Long-term perspective on wildfires in the western USA

Jennifer R. Marlon, Patrick J. Bartlein, Daniel G. Gavin, Colin J. Long, Scott R Anderson, Christy E. Briles, Kendrick J. Brown, Daniele Colombaroli, Douglas J. Hallett, Mitchell J. Power, Elizabeth A. Scharf, Megan K. Walsh

Research output: Contribution to journalArticle

213 Citations (Scopus)

Abstract

Understanding the causes and consequences of wildfires in forests of the western United States requires integrated information about fire, climate changes, and human activity on multiple temporal scales. We use sedimentary charcoal accumulation rates to construct long-term variations in fire during the past 3,000 y in the American West and compare this record to independent firehistory data from historical records and fire scars. There has been a slight decline in burning over the past 3,000 y, with the lowest levels attained during the 20th century and during the Little Ice Age (LIA, ca. 1400-1700 CE [Common Era]). Prominent peaks in forest fires occurred during the Medieval Climate Anomaly (ca. 950-1250 CE) and during the 1800s. Analysis of climate reconstructions beginning from 500 CE and population data show that temperature and drought predict changes in biomass burning up to the late 1800s CE. Since the late 1800s , human activities and the ecological effects of recent high fire activity caused a large, abrupt decline in burning similar to the LIA fire decline. Consequently, there is now a forest "fire deficit" in the western United States attributable to the combined effects of human activities, ecological, and climate changes. Large fires in the late 20th and 21st century fires have begun to address the fire deficit, but it is continuing to grow.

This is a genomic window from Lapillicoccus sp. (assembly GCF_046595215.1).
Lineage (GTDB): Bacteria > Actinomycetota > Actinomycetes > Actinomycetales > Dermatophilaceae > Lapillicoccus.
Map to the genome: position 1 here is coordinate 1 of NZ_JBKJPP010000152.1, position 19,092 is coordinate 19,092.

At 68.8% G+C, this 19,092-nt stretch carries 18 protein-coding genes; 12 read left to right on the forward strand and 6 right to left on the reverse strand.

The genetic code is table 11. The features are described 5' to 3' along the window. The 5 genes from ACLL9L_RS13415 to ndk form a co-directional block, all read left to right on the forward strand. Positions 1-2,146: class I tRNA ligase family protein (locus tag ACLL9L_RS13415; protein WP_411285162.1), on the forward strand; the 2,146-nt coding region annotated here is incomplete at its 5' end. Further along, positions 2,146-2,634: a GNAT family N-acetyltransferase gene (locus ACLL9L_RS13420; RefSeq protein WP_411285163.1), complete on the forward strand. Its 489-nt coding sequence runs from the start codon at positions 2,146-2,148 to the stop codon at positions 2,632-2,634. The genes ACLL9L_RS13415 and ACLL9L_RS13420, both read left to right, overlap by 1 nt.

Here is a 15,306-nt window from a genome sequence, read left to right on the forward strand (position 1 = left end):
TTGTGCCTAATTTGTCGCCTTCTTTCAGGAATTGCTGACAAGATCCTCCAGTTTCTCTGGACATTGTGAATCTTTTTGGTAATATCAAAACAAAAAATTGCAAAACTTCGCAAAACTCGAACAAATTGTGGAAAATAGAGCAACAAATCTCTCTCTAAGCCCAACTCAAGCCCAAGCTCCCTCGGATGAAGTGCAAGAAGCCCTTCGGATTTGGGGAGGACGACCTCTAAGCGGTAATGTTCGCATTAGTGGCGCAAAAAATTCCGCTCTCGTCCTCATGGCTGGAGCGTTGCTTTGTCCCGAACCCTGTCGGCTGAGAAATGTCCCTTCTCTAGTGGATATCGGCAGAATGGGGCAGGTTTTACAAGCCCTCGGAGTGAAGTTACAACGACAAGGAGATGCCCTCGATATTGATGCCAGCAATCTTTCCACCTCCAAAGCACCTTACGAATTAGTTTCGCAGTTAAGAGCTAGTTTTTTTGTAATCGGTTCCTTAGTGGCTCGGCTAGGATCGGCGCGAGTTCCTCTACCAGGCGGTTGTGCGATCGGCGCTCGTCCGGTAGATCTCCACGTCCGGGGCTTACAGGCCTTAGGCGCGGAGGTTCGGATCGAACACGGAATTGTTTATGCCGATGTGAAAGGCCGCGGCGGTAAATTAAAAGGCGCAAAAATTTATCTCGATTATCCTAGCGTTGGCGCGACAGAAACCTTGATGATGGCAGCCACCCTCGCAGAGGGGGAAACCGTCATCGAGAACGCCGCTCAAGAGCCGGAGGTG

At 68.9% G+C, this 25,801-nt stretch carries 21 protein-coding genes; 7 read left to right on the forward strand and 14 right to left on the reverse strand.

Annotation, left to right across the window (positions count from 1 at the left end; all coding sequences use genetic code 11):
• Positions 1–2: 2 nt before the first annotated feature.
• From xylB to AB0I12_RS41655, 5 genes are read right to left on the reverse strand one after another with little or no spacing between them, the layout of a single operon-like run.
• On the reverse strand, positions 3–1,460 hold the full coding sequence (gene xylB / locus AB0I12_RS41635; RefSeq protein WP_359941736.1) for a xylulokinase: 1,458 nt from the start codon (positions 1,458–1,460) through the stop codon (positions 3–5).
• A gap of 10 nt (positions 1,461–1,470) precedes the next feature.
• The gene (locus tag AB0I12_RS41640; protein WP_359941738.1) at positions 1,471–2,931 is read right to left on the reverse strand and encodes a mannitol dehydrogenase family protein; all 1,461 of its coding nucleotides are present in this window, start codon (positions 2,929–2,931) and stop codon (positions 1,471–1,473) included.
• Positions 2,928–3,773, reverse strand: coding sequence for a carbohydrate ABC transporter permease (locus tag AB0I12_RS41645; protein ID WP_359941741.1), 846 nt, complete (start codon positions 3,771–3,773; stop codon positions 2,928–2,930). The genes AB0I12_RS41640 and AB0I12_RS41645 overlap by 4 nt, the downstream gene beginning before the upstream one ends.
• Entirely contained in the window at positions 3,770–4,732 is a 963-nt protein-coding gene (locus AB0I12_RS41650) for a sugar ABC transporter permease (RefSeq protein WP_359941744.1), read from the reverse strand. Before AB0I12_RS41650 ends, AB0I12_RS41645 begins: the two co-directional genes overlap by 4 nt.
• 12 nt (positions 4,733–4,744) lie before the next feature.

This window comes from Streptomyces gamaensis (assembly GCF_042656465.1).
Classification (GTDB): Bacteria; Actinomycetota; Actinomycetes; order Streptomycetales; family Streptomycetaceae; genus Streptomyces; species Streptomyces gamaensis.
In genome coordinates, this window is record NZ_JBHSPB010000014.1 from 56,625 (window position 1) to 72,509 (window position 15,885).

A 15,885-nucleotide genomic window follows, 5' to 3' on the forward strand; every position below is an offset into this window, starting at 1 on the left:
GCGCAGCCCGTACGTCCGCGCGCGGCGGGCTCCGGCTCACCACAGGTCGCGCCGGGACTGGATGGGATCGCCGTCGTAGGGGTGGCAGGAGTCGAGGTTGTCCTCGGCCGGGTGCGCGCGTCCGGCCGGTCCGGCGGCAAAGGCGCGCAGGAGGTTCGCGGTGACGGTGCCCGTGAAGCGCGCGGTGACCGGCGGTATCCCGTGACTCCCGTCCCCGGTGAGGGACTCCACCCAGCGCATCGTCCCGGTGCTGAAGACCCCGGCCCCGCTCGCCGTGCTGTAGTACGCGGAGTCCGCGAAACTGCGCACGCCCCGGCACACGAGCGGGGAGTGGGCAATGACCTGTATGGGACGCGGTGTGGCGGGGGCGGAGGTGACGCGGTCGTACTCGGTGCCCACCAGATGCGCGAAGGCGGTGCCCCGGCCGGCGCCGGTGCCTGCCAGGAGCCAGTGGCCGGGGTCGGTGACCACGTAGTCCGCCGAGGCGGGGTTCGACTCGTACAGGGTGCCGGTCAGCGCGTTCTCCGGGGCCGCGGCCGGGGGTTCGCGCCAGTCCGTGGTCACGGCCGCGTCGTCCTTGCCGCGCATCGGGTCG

Original languageEnglish (US)
JournalProceedings of the National Academy of Sciences of the United States of America
Volume109
Issue number9
DOIs
StatePublished - Feb 28 2012

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Human Activities
Climate Change
Climate
Charcoal
Droughts
Ice
Biomass
Cicatrix
Temperature
Population
Forests

ASJC Scopus subject areas

  • General

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Long-term perspective on wildfires in the western USA. / Marlon, Jennifer R.; Bartlein, Patrick J.; Gavin, Daniel G.; Long, Colin J.; Anderson, Scott R; Briles, Christy E.; Brown, Kendrick J.; Colombaroli, Daniele; Hallett, Douglas J.; Power, Mitchell J.; Scharf, Elizabeth A.; Walsh, Megan K.

In: Proceedings of the National Academy of Sciences of the United States of America, Vol. 109, No. 9, 28.02.2012.

Research output: Contribution to journalArticle

Marlon, JR, Bartlein, PJ, Gavin, DG, Long, CJ, Anderson, SR, Briles, CE, Brown, KJ, Colombaroli, D, Hallett, DJ, Power, MJ, Scharf, EA & Walsh, MK 2012, 'Long-term perspective on wildfires in the western USA', Proceedings of the National Academy of Sciences of the United States of America, vol. 109, no. 9. https://doi.org/10.1073/pnas.1112839109
Marlon, Jennifer R. ; Bartlein, Patrick J. ; Gavin, Daniel G. ; Long, Colin J. ; Anderson, Scott R ; Briles, Christy E. ; Brown, Kendrick J. ; Colombaroli, Daniele ; Hallett, Douglas J. ; Power, Mitchell J. ; Scharf, Elizabeth A. ; Walsh, Megan K. / Long-term perspective on wildfires in the western USA. In: Proceedings of the National Academy of Sciences of the United States of America. 2012 ; Vol. 109, No. 9.
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